Remember that transfer of copyrights to a program always applies to a clearly indicated scope of fields of exploitation. In practice, this means that you should precisely specify these fields in the clause concerning the transfer of economic copyrights.

Contractor’s standard software, i.e. working on own solutions

When implementing IT projects, contractors, in most cases, use the software (code) developed by them, which is then used to perform works for various clients. It is therefore in the contractor’s interest to exclude that part of the software which they have already used in cooperation with other ordering parties. This part of software is usually licensed.

Transfer of proprietary copyrights vs. territory

In the case of implementation contracts for the development of a computer program, it is also important to indicate the territory for which the transfer of economic copyrights is valid. If the effects are limited to one or several countries or a specific continent, a software house allows itself to sell a similar solution based on the developed code also to other clients.

The most common mistakes made when transferring copyrights

When negotiating a transfer of proprietary copyrights with ordering parties, owners of software houses often repeat the same mistakes. Among the most frequent ones, the following are worth mentioning:

  1. not determining the moment of transfer of proprietary copyrights,
  2. not excluding the use of standard software,
  3. not regulating matters related to derivative copyrights,
  4. not indicating fields of use.

Copyrights in particular forms of employment

An important role in the subject of copyrights and their transfer to clients is played by people with whom the contractor for an IT project cooperates. The approach to proprietary copyrights will vary depending on the form of cooperation (a B2B contract, contract of mandate, specific work contract, contract of employment) .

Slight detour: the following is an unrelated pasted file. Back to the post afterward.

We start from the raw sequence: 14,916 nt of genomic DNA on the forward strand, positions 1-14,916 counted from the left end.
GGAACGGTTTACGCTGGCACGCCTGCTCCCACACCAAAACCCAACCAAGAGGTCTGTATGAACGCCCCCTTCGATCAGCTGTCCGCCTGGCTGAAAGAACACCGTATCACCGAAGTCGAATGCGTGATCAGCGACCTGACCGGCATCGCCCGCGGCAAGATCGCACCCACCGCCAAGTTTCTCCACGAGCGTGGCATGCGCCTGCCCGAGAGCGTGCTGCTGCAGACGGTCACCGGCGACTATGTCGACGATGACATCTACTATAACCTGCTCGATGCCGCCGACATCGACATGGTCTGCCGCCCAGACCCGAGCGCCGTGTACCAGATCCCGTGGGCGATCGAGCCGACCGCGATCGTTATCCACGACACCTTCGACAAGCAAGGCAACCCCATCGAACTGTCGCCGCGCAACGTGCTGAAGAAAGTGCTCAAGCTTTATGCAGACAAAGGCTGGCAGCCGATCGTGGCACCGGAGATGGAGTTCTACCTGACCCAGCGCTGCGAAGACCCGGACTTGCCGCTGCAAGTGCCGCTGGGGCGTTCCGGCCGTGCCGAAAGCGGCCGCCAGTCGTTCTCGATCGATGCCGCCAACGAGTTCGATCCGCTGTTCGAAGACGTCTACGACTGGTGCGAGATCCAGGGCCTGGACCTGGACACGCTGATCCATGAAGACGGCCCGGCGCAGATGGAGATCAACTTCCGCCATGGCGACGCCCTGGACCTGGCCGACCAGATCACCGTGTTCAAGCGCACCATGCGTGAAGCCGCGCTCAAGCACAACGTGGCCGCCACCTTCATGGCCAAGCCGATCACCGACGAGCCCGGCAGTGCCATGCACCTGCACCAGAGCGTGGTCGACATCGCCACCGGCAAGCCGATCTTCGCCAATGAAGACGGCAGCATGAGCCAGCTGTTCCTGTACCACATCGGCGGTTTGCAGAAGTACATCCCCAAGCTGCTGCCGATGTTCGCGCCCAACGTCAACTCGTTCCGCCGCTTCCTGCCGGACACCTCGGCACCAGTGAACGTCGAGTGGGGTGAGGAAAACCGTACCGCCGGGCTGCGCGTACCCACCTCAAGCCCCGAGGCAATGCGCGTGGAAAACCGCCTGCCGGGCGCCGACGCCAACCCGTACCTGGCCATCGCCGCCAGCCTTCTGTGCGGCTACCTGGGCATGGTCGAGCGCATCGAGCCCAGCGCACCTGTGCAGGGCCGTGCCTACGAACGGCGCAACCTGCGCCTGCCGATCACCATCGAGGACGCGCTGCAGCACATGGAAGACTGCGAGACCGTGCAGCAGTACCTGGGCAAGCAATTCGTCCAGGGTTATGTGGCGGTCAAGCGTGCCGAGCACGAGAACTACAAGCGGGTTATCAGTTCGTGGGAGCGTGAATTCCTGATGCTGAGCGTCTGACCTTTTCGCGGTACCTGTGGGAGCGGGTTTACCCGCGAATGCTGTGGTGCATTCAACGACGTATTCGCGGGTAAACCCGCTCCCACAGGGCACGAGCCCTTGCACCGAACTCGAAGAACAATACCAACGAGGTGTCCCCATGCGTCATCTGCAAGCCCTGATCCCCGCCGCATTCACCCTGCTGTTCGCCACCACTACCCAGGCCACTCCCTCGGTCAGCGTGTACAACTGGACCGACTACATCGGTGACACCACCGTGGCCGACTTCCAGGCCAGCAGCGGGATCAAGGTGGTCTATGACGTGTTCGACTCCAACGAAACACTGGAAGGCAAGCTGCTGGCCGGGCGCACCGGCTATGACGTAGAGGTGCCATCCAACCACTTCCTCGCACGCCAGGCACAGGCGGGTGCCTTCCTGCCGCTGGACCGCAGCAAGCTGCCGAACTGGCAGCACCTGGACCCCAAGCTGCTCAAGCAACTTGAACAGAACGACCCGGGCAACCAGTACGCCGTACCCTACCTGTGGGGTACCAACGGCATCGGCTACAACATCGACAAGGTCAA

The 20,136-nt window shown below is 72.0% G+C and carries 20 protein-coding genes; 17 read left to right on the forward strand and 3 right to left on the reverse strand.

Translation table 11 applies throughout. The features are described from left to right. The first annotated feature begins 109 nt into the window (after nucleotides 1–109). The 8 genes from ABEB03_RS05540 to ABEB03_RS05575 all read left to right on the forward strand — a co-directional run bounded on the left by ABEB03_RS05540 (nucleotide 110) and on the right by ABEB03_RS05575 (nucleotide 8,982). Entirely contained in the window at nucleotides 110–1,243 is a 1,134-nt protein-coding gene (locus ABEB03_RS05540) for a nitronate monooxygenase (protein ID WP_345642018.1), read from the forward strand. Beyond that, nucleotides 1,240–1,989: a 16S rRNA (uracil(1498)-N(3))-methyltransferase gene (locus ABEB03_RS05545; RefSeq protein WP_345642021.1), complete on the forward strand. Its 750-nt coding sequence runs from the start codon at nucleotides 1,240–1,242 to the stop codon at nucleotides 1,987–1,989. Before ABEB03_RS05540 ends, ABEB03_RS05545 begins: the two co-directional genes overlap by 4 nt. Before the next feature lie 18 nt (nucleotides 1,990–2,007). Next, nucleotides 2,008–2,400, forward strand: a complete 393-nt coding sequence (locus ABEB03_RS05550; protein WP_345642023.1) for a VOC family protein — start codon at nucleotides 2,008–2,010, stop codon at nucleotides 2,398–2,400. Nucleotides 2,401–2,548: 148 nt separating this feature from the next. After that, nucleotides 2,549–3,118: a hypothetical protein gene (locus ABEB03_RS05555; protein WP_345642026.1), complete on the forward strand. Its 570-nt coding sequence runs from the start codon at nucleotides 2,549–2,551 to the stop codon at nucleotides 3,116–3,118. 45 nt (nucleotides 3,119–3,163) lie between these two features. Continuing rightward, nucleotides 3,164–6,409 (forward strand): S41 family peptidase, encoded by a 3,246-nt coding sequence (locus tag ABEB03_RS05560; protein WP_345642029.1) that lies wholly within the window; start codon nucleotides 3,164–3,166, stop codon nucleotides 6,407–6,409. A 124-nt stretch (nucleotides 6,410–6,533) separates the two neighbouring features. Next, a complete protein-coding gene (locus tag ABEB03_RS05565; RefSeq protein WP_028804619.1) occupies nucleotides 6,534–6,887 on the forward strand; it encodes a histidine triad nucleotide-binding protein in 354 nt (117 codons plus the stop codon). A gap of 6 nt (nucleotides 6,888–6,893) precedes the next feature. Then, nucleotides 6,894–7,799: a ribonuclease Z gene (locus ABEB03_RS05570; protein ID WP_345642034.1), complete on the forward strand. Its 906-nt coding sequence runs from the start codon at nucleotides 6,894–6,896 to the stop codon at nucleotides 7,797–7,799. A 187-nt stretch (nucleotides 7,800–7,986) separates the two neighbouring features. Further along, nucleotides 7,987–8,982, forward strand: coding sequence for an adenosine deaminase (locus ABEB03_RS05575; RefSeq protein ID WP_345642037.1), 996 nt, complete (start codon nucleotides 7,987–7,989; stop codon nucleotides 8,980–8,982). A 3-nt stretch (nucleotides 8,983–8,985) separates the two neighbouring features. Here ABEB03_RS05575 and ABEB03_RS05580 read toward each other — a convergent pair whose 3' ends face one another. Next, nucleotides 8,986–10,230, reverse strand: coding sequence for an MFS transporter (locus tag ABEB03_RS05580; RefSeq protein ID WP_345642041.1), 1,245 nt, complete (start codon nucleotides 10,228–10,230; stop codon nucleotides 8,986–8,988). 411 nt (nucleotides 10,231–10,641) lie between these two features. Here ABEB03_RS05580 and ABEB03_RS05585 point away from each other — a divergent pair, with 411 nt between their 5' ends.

Remember! In order to effectively transfer proprietary copyrights to a client, you must first effectively obtain them from your subcontractors or employees. The exception here, of course, is when you do everything with your own hands. What does this look like in practice?

Transferring proprietary copyrights under a contract of employment

Let’s start with a contract of employment. It is relatively easy in the case of this kind of contract. Works, including computer programs, made by an employee (for the purpose of this article an employee shall mean only a person employed under a contract of employment), automatically pass on to the employer.
Consider this provision of the Copyright and Related Rights Act:

Unless otherwise stipulated by law or the contract of employment, the employer whose employee has created a work as a result of the performance of duties under the employment relationship shall, upon acceptance of the work, acquire the proprietary copyrights within the limits arising from the purpose of the employment contract and the consensual intention of the parties.

Transfer of proprietary copyrights under a contract of mandate, specific work contract, a B2B cooperation contract

In the case of all other contracts (a contract of mandate, specific work contract, contract of cooperation – B2B) the transfer of proprietary copyrights is not automatic. This means that if you do not ensure that your subcontractor transfers proprietary copyrights to you (your software house), then according to the law it is assumed that you are only granted a license. So, make sure that the transfer from a subcontractor or employee to you is at least as extensive as from you to your client.

Provisions on copyright and related rights

A list of selected provisions of the Copyright and Related Rights Act which are worth pointing out in the context of IT contracts:

  1. article 1 – definition of work,
  2. article 16 – moral copyrights,
  3. article 17 – proprietary copyrights,
  4. article 41– transfer of proprietary copyrights,
  5. article 50 – examples of fields of exploitation relating to all works,
  6. articles 65-68 – license,
  7. art. 74 – computer program,
  8. article 79 – protection of proprietary copyrights,